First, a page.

In previous entries, I supported an upcoming event that had been organized by the Sonoma County Wine Library’s Bo Simmons. I gave this my full support, because in my working day it’s usually the other way around. As a publicist, it is I who needs the support of the writing community, since I’m a link between wine companies for which I advocate and writers. To be able to flip the table’s a rare joy.

Promotion is promotion, and even writers need an occasional spotlight shone in their direction… Especially when they’ve authored a book, and it’s gone into the publicity stage.

Honestly, I cheerlead for the things that I believe in, and because Steve’s such an excellent writer, promoting his upcoming event was a natural blog entry.

Kendall-Jackson Winery and Sonoma County Wine Library presented Steve Heimoff, author of New Classic Winemakers of California, as he lead a panel of Sonoma County’s winemakers. Most had been previously interviewed and were now featured in his newly released book.

Featured winemakers participating on the panel, in the order of their presentaitons were the following:

  • Randy UllomKendall-Jackson
  • Eric CinnamonRancho Zabaco
  • Michael TerrienHanzell Vineyards
  • Greg LaFolletteDeLoach and Tandem
  • Merry Edwards – of Merry Edwards

Randy Ullom was recruited by Jess Jackson, and together they built the reputation and quality of the Kendall-Jackson wine portfolio. Randy’s also helped Kendall-Jackson develop their South American wine holdings. Randy shared that he’s responsible for the production of about 5 million cases of wine a year. He does it with passion, that’s clear, and yet has remained very humble in his process.

Although Eric Cinnamon of Rancho Zabaco isn’t in this current edition of Steve’s book, with a twinkle in his eye in his introduction, Steve alluded to Eric perhaps being a follow-up edition. Clearly, Steve respects Eric’s ability, which was demonstrated by Eric also on this panel. The SCWL created the event with K-J’s help, and Steve recruited his panel members.

Eric Cinnamon, of Rancho Zabaco, is one of Sonoma County’s Zin Masters. At the tender age of thirty–something, Eric has already shown that he’s a winemaker of extraordinary talent and vision. I began a professional relationship with Eric in the early days of the Foppiano Vineyards’ Petite Sirah Symposium, and also have great respect for his talent.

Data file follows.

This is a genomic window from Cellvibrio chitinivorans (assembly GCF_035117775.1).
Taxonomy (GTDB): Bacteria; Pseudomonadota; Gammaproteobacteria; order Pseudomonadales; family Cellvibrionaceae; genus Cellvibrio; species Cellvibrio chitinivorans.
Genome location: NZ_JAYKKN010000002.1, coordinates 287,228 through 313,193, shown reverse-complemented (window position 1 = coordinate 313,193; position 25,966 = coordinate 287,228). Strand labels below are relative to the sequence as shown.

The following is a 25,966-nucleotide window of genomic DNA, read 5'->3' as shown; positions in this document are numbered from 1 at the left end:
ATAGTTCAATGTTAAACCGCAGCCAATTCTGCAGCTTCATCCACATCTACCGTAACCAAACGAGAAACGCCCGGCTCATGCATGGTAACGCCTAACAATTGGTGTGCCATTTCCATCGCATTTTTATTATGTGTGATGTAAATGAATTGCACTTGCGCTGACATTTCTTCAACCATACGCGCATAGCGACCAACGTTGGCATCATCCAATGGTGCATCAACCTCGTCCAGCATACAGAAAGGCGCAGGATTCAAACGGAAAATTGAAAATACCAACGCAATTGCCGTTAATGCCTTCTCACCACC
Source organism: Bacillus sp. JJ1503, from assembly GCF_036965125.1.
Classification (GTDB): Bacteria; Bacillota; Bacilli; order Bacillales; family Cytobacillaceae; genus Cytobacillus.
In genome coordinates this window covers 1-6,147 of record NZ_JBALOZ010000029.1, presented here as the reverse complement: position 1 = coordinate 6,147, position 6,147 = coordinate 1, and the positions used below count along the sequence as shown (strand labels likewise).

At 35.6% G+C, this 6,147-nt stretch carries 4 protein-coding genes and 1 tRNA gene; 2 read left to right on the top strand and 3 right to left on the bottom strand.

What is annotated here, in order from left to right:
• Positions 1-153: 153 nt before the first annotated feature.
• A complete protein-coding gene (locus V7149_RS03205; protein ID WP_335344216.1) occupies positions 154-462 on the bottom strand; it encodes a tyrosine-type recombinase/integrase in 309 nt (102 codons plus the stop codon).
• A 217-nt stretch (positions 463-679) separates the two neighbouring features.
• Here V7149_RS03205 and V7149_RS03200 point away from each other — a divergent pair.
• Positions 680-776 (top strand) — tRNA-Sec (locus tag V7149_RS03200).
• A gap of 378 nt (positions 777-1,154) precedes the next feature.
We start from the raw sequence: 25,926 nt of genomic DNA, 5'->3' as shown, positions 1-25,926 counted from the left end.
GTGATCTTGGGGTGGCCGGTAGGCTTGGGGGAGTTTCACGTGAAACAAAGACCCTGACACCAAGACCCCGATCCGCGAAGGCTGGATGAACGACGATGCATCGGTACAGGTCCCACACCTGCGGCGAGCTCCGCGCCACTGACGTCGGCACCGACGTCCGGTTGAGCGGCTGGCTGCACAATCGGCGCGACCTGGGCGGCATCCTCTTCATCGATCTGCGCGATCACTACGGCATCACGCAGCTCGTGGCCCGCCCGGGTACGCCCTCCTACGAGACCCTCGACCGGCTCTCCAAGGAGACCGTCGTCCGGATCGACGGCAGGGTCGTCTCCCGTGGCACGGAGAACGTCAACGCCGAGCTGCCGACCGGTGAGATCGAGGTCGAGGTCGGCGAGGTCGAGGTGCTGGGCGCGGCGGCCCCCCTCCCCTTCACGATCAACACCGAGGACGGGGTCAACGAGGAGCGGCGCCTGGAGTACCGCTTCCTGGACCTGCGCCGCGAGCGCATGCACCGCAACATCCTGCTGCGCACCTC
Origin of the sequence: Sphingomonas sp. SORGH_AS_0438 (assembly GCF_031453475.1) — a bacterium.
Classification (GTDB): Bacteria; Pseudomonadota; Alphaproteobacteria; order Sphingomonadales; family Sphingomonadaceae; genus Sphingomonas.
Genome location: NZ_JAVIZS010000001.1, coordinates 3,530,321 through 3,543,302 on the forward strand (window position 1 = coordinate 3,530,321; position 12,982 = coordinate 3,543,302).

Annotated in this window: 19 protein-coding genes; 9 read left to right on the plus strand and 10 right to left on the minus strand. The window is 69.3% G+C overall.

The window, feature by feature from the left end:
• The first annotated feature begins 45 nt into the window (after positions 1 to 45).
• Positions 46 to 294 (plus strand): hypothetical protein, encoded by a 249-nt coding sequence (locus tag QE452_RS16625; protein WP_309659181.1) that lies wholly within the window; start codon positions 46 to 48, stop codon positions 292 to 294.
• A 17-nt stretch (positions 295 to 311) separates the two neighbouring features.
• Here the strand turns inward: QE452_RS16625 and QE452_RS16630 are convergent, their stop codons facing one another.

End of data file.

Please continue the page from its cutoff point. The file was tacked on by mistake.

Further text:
Even though Michael Terrien of Hanzell Vineyards has only been at Hanzell for three of their 50 years, he’s already made a name for himself. Michael was quick to learn from Bob Sessions the skill of innovating within Hanzell’s established traditions. Michael arrived early in the evening, and we had a brief introduction. I commented that this evening was going to be very interesting, and Michael quietly acknowledged that he agreed. For me, the panel that Steve presented was a group of extremely talented winemakers who have – in their success – not lost sight of their own humility factor, my true measure of a successful person. Michael Terrien easily fits into this category of making extraordinary wine an every day occurrence, because there’s no other way.

Greg LaFolletteDeLoach and Tandem. Greg grew up in Europe and adheres to the doctrine that wine is raised and not made. He has worked for Beaulieu, Kendall-Jackson’s Hartford Court, and Flowers. If ever there were a person – man or woman – that could take the art of making wine and turn it into immediate poetry, it’s Greg. We hung on his every word, as he explained his craft. I asked him after the panel discussion if I could have some of his time. I hadn’t brought a note pad, I had brought my camera. I’m one of those people who can’t chew gum and tap dance at the same time. I either have my writing cap on, and miss great images; or, I have my camera, and miss great words. Either way, I’m sure to have regrets, but it’s better than tripping off a curb in Union Square, ever again. I was lucky I didn’t go under a bus, so I now decide… Paper and pen or camera? The camera had won out for the night, so there’s my great regret of the night. Fortunately, Greg’s very agreeable to meet with me, so you know what a future blog is going to hold…

Last, but certainly not least (there was no least in this group) was Merry Edwards. Merry, whose Merry Edwards Pinots and Sauvignon Blancs win passionate acclaim, because she creates wines of great purity. Her desire for creating wine that precisely represents her work is controlled by having her own vineyards and working very closely with others for whom she sources fruit. Merry has history that includes an apprenticeship at Villa Mt. Eden, she was mentored by Joe Swan in the early 1970s, and she’s worked at both Matanzas Creek and Laurier. Today, her wines reflect her exacting passions.

Steve Heimoff, true to the manner in which he wrote New Classic Winemakers of California, took a self-effacing back seat to these winemakers at this book signing event. Steve was responsible for creating an extraordinary evening that everyone couldn’t help but enjoy.

As a host, K-J provided great appetizers from their Executive Chef Justin Wangler. All winemakers’ wines were poured by each of the panel members, and the evening offered a perfect venue that brought this collegial group together.

For a moment, we all felt like we had been flies on the wall when Steve originally collected these great interviews.